- Demonstrate correct technique using a placebo device and correct any specific errors identified.
- Have the patient repeat the demonstration to check they can now use the device correctly. If necessary, repeat instruction until the patient has all steps correct.
Remind patients to bring their inhalers along to their appointments, so that they can demonstrate their technique. This includes the once- or twice-daily inhalers that patients might not usually carry with them. Watch the person use their inhaler – don’t just ask whether they think they know how to use it properly.
Checklists of steps, and videos demonstrating correct technique, for various types of inhalers are available on the Lung Foundation Australia and the National Asthma Council Australia’s websites. Advise patients of available resources such as training videos and provide them with the URL so they can be easily accessed.
Placebo inhalers can be requested from pharmaceutical company representatives or healthcare product suppliers.
Resources for teaching inhaler technique
Videos showing inhaler technique for a range of devices
Online training for health professionals
- NPS MedicineWise online learning module for nurses and pharmacists: 'Unlocking asthma inhaler technique’
- Lung Foundation Australia online training for health professionals
- Fink JB. Inhalers in asthma management: is demonstration the key to compliance? Respiratory care 2005;50:598–600. [PubMed].
- Lung Foundation Australia. COPD-X concise guide for primary care, 2016. [Online] (accessed 18 August 2016).
- Fink JB, Rubin BK. Problems with inhaler use: a call for improved clinician and patient education. Respiratory care 2005;50:1360–75. [PubMed].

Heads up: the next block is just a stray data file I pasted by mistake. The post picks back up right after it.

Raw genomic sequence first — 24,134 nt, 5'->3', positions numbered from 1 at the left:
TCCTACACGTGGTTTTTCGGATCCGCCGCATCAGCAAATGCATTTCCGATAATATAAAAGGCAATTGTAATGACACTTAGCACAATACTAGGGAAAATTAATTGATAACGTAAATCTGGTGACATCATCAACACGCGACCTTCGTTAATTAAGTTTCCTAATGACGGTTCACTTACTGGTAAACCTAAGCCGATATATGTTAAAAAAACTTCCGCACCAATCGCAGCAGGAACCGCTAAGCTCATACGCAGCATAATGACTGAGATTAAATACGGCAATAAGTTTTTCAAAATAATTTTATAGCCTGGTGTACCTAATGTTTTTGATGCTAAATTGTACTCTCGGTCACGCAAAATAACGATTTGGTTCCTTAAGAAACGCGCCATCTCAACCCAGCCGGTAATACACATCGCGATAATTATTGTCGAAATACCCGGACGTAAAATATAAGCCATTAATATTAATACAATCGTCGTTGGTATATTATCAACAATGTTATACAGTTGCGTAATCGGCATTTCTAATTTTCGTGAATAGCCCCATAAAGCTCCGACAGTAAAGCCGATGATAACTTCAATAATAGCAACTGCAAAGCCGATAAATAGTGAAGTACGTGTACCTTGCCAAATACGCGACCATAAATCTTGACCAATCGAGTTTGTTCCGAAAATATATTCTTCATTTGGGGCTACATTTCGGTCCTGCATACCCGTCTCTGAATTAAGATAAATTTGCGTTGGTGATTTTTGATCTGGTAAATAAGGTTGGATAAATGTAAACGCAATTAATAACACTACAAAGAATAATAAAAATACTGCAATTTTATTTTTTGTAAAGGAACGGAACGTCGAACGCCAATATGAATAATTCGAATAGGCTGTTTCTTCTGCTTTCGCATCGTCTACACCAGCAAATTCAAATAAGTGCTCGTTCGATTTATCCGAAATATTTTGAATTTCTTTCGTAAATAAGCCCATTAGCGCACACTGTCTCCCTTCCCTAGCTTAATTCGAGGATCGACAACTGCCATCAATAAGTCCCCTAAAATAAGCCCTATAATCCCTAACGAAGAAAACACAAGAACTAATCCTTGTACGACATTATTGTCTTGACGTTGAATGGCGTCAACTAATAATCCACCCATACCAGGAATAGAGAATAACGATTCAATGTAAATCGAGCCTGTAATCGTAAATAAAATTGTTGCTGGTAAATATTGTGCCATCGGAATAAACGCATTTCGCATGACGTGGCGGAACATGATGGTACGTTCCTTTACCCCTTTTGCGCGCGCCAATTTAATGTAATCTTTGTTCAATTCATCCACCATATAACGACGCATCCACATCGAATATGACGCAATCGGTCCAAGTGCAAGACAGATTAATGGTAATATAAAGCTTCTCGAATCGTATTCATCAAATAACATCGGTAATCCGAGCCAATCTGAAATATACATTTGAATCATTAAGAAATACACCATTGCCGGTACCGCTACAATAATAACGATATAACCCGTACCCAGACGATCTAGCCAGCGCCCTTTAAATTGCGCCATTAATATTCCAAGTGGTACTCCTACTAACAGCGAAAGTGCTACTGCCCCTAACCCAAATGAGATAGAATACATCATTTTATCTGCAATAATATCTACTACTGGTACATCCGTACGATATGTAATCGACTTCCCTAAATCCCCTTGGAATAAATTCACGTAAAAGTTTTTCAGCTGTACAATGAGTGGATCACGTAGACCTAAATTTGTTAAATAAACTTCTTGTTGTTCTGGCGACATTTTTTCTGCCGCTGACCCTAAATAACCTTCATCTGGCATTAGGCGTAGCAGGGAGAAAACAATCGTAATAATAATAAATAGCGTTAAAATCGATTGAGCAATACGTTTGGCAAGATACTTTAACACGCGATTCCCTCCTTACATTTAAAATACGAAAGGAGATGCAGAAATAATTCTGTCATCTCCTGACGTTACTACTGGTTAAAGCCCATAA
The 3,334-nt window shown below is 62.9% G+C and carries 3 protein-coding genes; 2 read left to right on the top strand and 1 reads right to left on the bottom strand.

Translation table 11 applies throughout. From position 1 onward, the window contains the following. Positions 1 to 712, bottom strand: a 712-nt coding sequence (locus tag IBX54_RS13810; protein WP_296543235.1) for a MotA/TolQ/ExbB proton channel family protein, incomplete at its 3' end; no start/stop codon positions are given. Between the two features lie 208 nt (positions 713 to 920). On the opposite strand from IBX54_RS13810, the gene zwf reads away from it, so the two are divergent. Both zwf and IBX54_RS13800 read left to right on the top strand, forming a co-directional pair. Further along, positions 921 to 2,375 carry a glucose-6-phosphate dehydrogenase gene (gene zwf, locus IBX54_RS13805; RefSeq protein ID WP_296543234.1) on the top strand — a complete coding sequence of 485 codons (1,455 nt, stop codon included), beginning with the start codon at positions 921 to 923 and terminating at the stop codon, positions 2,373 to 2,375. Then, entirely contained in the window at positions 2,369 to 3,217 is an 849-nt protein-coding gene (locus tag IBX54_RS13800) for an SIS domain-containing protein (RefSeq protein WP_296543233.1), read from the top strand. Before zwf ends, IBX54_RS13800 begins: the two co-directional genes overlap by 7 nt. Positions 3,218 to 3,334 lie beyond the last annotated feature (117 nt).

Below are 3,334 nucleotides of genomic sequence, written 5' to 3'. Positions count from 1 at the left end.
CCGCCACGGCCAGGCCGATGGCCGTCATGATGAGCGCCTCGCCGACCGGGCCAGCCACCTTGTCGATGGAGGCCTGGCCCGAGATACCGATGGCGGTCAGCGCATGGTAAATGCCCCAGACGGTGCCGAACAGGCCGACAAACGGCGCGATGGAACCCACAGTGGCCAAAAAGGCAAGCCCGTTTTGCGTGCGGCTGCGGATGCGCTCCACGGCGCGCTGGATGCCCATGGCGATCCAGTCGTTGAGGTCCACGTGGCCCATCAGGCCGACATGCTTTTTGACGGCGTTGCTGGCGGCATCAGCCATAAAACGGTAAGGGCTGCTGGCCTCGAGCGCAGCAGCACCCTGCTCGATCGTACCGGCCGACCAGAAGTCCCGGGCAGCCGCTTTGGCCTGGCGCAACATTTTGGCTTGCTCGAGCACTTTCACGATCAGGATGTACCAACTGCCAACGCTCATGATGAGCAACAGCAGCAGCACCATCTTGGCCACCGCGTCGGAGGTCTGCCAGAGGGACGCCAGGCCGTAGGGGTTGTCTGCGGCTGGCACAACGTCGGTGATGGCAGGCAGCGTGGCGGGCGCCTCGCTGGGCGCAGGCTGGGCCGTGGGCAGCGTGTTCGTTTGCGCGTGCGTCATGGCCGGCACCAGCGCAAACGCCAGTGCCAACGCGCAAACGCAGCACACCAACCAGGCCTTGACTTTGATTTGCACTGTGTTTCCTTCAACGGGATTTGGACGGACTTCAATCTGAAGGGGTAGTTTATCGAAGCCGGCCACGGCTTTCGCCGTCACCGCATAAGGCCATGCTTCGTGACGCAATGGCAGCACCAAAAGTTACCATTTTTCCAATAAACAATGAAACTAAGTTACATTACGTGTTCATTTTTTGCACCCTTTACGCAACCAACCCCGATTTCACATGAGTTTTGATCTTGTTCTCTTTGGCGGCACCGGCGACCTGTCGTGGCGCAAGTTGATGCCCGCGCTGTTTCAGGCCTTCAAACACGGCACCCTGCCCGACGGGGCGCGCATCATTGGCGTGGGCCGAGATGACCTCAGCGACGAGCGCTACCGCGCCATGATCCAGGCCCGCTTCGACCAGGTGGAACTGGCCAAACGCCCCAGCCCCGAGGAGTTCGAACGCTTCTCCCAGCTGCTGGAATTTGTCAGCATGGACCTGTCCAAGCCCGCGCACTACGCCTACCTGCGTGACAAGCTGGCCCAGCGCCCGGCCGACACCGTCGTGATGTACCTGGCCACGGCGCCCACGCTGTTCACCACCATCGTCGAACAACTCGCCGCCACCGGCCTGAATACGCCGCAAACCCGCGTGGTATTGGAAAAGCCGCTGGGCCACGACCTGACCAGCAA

- Plaza V, Sanchis J, Roura P, et al. Physicians' knowledge of inhaler devices and inhalation techniques remains poor in Spain. J Aerosol Med Pulm Drug Deliv 2012;25:16–22. [PubMed].
- Partridge MR, Dal Negro RW, Olivieri D. Understanding patients with asthma and COPD: insights from a European study. Prim Care Respir J 2011;20:315–23, 17 p following 23. [PubMed].
- Price D, David-Wang A, Cho S-H, et al. Time for a new language for asthma control: results from REALISE Asia. J Asthma Allergy 2015;8:93. [PubMed].
- Andrews KL, Jones SC, Mullan J. Stigma still an important issue for adults with asthma. J Asthma & Allergy Educators 2013;4:165–71.
- Cole S, Seale C, Griffiths C. ‘The blue one takes a battering’: why do young adults with asthma overuse bronchodilator inhalers? A qualitative study. BMJ open 2013;3:e002247. [PubMed].
- Yang I, Dabscheck E, George J, et al. The COPD-X plan: Australian and New Zealand guidelines for the management of chronic obstructive pulmonary disease. Milton, QLD: Lung Foundation Australia, 2016. [Online] (accessed June 2016).
- Mac Hale E, Costello RW, Cowman S. A nurse-led intervention study: promoting compliance with Diskus Inhaler use in asthma patients. Nursing Open 2014;1:42–52. [PubMed].
- Al-Kalaldeh M, El-Rahman MA, El-Ata A. Effectiveness of nurse-driven inhaler education on inhaler proficiency and compliance among obstructive lung disease patients: a quasi-experimental study. Can J Nurs Res 2016;48:48–55.
- Giraud V, Allaert F-A, Roche N. Inhaler technique and asthma: feasability and acceptability of training by pharmacists. Respir Med 2011;105:1815–22. [PubMed].
- van der Molen T, van Boven JF, Maguire T, et al. Optimizing identification and management of COPD patients - reviewing the role of the community pharmacist. Br J Clin Pharmacol 2017;83:192-201. [PubMed].
- Johnson D, Robart P. Inhaler technique of outpatients in the home. Respir Care 2000;45:1182–7. [PubMed].
- Ovchinikova L, Smith L, Bosnic-Anticevich S. Inhaler technique maintenance: gaining an understanding from the patient's perspective. J Asthma 2011;48:616–24. [PubMed].
- Crompton G, Barnes P, Broeders M, et al. The need to improve inhalation technique in Europe: a report from the Aerosol Drug Management Improvement Team. Respir Med 2006;100:1479–94. [PubMed].
- Bosnic-Anticevich SZ, Sinha H, So S, et al. Metered-dose inhaler technique: the effect of two educational interventions delivered in community pharmacy over time. J Asthma 2010;47:251–6. [PubMed].
- National Asthma Council Australia. Australian Asthma Handbook, Version 1.1. Melbourne: National Asthma Council Australia, 2015. [Online].